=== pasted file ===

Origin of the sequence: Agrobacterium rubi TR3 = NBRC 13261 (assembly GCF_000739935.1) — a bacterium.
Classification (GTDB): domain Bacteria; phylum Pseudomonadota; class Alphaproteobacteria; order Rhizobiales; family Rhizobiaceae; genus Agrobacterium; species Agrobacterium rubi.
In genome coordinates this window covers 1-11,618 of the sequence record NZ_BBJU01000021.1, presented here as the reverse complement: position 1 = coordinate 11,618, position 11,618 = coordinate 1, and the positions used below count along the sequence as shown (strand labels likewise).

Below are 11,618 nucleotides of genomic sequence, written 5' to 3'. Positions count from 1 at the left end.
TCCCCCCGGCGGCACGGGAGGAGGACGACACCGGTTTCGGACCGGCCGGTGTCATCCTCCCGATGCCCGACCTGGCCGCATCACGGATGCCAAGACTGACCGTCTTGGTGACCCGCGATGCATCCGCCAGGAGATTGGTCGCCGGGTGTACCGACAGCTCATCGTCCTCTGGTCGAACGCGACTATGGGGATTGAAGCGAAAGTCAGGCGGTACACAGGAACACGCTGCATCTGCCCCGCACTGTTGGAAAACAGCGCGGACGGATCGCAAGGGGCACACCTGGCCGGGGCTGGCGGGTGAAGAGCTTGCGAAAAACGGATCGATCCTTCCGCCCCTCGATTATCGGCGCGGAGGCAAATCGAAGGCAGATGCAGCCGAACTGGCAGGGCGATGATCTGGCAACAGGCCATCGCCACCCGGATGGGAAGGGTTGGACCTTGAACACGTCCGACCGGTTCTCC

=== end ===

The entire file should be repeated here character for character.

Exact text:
Origin of the sequence: Agrobacterium rubi TR3 = NBRC 13261 (assembly GCF_000739935.1) — a bacterium.
Classification (GTDB): domain Bacteria; phylum Pseudomonadota; class Alphaproteobacteria; order Rhizobiales; family Rhizobiaceae; genus Agrobacterium; species Agrobacterium rubi.
In genome coordinates this window covers 1-11,618 of the sequence record NZ_BBJU01000021.1, presented here as the reverse complement: position 1 = coordinate 11,618, position 11,618 = coordinate 1, and the positions used below count along the sequence as shown (strand labels likewise).

Below are 11,618 nucleotides of genomic sequence, written 5' to 3'. Positions count from 1 at the left end.
TCCCCCCGGCGGCACGGGAGGAGGACGACACCGGTTTCGGACCGGCCGGTGTCATCCTCCCGATGCCCGACCTGGCCGCATCACGGATGCCAAGACTGACCGTCTTGGTGACCCGCGATGCATCCGCCAGGAGATTGGTCGCCGGGTGTACCGACAGCTCATCGTCCTCTGGTCGAACGCGACTATGGGGATTGAAGCGAAAGTCAGGCGGTACACAGGAACACGCTGCATCTGCCCCGCACTGTTGGAAAACAGCGCGGACGGATCGCAAGGGGCACACCTGGCCGGGGCTGGCGGGTGAAGAGCTTGCGAAAAACGGATCGATCCTTCCGCCCCTCGATTATCGGCGCGGAGGCAAATCGAAGGCAGATGCAGCCGAACTGGCAGGGCGATGATCTGGCAACAGGCCATCGCCACCCGGATGGGAAGGGTTGGACCTTGAACACGTCCGACCGGTTCTCC